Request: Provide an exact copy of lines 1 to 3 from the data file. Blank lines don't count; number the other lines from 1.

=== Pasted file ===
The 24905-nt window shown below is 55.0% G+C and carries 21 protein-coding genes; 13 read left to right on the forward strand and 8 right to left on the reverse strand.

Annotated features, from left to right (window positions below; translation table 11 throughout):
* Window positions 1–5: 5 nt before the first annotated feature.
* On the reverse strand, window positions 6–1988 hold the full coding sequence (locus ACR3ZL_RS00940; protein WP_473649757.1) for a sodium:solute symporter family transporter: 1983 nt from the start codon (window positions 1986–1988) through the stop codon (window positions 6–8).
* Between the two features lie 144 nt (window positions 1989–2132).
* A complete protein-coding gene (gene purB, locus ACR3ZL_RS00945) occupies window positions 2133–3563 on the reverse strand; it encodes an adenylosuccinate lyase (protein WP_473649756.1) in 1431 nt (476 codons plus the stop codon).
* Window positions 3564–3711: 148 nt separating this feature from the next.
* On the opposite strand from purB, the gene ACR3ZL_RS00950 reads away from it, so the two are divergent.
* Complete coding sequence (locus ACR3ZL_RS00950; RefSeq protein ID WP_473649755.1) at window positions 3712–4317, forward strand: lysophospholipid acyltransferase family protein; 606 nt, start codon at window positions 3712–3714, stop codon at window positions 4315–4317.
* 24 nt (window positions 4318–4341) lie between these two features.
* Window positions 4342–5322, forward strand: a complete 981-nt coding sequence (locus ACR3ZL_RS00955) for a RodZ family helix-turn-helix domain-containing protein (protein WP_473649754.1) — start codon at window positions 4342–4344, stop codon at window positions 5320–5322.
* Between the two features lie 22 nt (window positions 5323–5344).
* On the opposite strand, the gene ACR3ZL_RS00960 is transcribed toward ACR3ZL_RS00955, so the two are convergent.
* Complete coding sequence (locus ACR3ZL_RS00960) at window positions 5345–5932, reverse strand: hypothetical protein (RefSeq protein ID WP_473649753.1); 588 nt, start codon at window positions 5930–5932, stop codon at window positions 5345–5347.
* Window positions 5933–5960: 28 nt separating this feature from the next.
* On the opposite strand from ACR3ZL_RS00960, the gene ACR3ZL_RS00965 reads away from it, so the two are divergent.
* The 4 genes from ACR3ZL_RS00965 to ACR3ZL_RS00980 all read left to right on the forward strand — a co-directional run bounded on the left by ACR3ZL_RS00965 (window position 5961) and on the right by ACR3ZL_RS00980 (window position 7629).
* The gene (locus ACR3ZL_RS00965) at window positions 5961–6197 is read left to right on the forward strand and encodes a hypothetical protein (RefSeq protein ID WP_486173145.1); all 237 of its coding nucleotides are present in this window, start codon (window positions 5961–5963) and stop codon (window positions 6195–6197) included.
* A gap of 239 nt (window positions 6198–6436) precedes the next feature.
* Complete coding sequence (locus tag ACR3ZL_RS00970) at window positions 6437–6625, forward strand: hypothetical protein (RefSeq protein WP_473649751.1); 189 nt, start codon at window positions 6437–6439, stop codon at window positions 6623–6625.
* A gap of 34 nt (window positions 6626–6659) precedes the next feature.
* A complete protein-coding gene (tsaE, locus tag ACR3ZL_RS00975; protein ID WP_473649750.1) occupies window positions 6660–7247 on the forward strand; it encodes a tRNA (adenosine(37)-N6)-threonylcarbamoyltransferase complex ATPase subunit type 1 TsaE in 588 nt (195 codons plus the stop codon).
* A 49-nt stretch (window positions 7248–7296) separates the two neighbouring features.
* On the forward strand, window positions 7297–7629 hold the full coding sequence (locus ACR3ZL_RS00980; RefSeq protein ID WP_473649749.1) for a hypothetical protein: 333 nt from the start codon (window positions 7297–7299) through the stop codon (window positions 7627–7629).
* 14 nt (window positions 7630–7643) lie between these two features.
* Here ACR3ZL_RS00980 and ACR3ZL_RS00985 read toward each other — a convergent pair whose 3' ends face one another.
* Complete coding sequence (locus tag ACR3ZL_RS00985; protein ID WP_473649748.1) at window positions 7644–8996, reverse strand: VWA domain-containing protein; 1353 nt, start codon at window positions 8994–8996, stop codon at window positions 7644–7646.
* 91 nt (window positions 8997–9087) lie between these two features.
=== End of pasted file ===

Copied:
The 24905-nt window shown below is 55.0% G+C and carries 21 protein-coding genes; 13 read left to right on the forward strand and 8 right to left on the reverse strand.

Annotated features, from left to right (window positions below; translation table 11 throughout):
* Window positions 1–5: 5 nt before the first annotated feature.